Are Investors Really This Clueless?

Franklin Templeton recently released its 2013 Global Investor Sentiment Survey, which polled 9,518 people from 19 countries. The survey found that 81% of Canadian investors “expressed optimism about reaching their financial goals.” However, many of the other results suggest this optimism may be misplaced. I want to stress this wasn’t a random survey conducted on [...]

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by Dan Bortolotti
May 7th, 2013

Online only.

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Franklin Templeton recently released its 2013 Global Investor Sentiment Survey, which polled 9,518 people from 19 countries. The survey found that 81% of Canadian investors “expressed optimism about reaching their financial goals.” However, many of the other results suggest this optimism may be misplaced.

I want to stress this wasn’t a random survey conducted on street corners, where you would expect some respondents to be oblivious teenagers or people without money to invest. All of them were at least 25 years old and owned a significant amount of stocks, bonds or mutual funds, ensuring they had “a knowledge base from which to answer the survey questions.”

Here’s the first head-slapper: 52% of Canadians in the survey believed the stock market declined or was flat in 2012. In fact, the S&P/TSX Composite was up 7.2% last year. That’s a remarkable lack of awareness that shows how many investors still refuse to believe we’ve been enjoying a bull market for more than four years. Even more amazing, almost a third of US investors also said the market was flat or down in 2012, despite a rip-roaring 16% return for the S&P 500.

Given these misperceptions, it should come as little surprise that many Canadians have soured on stocks. More than half (56%) reported they can meet their investment goals without equities in their portfolio. That swelled to more two-thirds (68%) for those aged 25 to 34, meaning younger Canadians are the most conservative of all age groups. This younger crowd also seems the most pessimistic: only 13% said they expected stocks to outperform other asset classes in 2013, and 59% said they were planning to make their investments more conservative this year.

If this survey is truly representative of Canadian investors, it’s a worrisome combination of overconfidence, ignorance and fear.  There’s nothing wrong with being conservative: indeed, if you’re able to meet your financial goals without taking equity risk, you should probably do so. But that choice needs to be based on accurate information, and if you think stocks went down last year you shouldn’t be making your own financial decisions. If you’re in your 30s and expect to build a retirement nest egg with no equities, you’d better do the math assuming a 2% or 3% return on fixed income investments for the foreseeable future. You might learn you’ll need to save 20% or 25% of your income.

Meet Dan Solin in Ottawa

PWL Capital’s Ottawa office is playing host to financial author Dan Solin on Tuesday, May 28, and they have invited up to five Canadian Couch Potato readers to attend. Solin is the author of The Smartest Portfolio You’ll Ever Own (see my review here) and several other books advocating passive investing. His lunch-hour talk is entitled “Seeking Alpha and Getting Clobbered.”

[Update: This event is now full.]

3 comments on “Are Investors Really This Clueless?

  1. If a couple's financial goals is to have $1,511,019.62 in 35 years then they need to save $11,000 in TFSA's,$11,000 in RRSP's in provincial strips at 3.65% current yields.The RRSP's will give an annual income tax refund of about $3,200 with a 29% federal and provincial income tax rate.They can use this to reduce their annual savings out of pocket to $18,800.They would need to save out of pocket about 30.70% based on their income and RRSP annual contributions.This is difficult but workable.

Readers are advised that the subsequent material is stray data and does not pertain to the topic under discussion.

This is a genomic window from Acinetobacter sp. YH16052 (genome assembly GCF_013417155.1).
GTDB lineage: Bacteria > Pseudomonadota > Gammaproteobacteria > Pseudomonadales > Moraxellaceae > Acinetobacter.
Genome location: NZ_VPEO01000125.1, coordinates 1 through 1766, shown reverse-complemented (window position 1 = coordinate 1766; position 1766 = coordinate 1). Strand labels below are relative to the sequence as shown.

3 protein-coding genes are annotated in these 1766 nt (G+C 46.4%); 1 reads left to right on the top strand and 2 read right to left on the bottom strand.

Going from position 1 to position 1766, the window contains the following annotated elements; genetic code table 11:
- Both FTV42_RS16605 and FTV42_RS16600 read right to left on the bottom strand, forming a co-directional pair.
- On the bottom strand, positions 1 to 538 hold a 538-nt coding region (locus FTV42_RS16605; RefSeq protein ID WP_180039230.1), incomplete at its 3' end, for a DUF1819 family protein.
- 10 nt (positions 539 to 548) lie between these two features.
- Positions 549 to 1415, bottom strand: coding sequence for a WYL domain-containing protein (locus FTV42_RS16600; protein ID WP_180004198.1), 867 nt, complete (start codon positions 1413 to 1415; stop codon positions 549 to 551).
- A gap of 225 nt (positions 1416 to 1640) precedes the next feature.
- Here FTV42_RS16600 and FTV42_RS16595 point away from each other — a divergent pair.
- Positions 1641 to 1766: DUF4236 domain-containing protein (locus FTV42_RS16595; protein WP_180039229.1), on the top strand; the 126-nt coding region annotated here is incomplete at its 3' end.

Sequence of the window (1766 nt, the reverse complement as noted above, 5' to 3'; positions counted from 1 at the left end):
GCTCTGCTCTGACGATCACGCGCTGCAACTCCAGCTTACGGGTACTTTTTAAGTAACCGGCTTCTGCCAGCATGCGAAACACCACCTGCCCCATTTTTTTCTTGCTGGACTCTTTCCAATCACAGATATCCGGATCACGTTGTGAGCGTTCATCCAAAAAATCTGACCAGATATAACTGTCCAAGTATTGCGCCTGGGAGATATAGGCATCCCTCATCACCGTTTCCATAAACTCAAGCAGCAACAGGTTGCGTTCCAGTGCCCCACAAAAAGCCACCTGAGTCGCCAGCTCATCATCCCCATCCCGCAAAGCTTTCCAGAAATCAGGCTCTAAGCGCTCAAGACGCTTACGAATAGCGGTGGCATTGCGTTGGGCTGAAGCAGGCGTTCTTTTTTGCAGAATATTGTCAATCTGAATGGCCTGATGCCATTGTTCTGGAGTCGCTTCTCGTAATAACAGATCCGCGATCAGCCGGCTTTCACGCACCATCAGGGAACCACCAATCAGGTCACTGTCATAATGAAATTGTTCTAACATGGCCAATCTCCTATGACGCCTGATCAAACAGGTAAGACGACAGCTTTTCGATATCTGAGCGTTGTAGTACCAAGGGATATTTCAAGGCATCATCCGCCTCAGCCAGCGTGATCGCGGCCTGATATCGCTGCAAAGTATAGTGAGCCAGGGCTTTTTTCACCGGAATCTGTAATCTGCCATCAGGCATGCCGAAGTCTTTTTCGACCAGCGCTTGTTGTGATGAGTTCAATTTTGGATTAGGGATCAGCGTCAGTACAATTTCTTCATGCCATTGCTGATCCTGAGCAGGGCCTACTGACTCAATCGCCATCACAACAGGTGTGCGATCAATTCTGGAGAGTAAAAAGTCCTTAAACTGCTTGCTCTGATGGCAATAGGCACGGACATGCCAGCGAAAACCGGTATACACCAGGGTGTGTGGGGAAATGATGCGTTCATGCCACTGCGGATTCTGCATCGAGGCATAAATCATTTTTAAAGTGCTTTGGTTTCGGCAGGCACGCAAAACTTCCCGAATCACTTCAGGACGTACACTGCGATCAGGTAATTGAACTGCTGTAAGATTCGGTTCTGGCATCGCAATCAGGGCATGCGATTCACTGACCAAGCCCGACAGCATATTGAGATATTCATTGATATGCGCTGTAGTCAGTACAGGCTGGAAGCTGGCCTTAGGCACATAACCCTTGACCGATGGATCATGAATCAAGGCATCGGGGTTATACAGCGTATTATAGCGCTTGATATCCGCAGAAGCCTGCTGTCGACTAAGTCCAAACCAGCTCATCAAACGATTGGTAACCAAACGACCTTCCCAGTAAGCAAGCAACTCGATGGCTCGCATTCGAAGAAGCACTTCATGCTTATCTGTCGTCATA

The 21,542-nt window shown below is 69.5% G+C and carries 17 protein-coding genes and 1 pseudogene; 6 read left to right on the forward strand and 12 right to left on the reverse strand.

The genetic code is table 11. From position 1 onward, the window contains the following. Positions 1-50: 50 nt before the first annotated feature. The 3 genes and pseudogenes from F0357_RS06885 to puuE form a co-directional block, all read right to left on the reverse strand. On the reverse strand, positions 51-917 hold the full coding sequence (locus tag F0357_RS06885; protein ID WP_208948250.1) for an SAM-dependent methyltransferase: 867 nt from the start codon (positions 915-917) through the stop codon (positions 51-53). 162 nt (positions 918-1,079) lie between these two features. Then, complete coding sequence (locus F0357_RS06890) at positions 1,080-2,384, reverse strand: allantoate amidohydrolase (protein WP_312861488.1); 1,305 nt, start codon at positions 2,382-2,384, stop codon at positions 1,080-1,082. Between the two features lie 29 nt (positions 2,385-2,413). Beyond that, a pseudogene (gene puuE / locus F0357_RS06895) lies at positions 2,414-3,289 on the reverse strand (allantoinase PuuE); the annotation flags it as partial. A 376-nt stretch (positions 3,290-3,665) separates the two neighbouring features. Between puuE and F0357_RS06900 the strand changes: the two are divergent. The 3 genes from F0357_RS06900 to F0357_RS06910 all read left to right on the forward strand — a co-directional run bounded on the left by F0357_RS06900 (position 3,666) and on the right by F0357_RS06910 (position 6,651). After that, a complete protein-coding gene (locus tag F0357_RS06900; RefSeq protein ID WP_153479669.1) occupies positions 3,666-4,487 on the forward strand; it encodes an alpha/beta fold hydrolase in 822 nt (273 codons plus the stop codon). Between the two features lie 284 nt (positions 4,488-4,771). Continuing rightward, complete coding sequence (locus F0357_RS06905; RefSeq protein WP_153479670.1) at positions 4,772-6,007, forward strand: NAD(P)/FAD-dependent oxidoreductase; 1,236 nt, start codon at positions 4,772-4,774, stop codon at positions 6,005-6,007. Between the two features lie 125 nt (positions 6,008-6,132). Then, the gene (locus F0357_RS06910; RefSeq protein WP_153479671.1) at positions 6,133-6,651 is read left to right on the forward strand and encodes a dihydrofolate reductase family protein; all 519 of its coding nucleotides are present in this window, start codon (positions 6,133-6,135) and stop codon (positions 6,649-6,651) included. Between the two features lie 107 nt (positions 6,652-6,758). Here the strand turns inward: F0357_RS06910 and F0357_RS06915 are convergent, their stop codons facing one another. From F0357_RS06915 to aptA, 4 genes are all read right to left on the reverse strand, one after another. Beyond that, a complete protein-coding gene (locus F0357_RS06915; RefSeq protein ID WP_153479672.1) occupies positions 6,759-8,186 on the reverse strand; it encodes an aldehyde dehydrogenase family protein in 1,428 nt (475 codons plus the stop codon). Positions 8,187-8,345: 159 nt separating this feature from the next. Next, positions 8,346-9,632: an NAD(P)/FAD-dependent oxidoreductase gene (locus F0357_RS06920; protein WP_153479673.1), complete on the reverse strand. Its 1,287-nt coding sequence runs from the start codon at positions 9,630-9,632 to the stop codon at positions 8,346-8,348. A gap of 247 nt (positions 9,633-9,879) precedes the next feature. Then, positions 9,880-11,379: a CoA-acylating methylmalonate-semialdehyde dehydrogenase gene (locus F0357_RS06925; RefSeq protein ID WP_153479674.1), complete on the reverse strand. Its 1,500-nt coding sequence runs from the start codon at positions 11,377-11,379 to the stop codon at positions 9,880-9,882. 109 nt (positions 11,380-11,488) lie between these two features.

If provincial strip bonds normalize and average 4.65% they would need to save $11,000 TFSA's,$7,000 RRSP's but out of pocket it would be $16,000.This would mean a would have to save 26.18% based on income to have the same goal above.. If it is too difficult,they might have to lower their expectations to say $1,100,000 in 35 years.They would have to save $11,000 TFSA's,$5000 in RRSP's in provincial strips at 3.65% yield but out of pocket it would be $14,500 a year or 23.72% of income.

    If their goal is to have $2,541,260.27 in 35 years then they need to save $11,000 in TFSA's,$26,000 in TFSA's in provincial strips at 3.65% current yields.The RRSP's will give an annual income tax refund of about $10,000 with a 38.46% federal and provincial income tax rate.They can use this to reduce their annual savings out of pocket to $27,000 a year.Using their annual RRSP contributions as benchmarks for their income they would need to save out of pocket about 18.70%. This couple's much higher income and much higher RRSP deduction gives them a much easier time to achieve their financial goal.

    The main point I am making is do not get discouraged,save what you can because if you are in debt and can't save anything it is much worse than having say $800,000 in TFSA's,RRSP's in 35 years when they wanted $1,200,000 in TFSA's,RRSP's.You are short but always better off with little to nothing and in debt like a growing number of seniors,retirees in Canada.

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  2. There was a market crash in the last year and that was the main reason why some uproaring companies went unnoticed among the ohers falling around in the market.
    Thanks for the post.

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  3. Just got back from the Dan Solin talk in Ottawa. It was great. Thanks for the ticket.

    Reply

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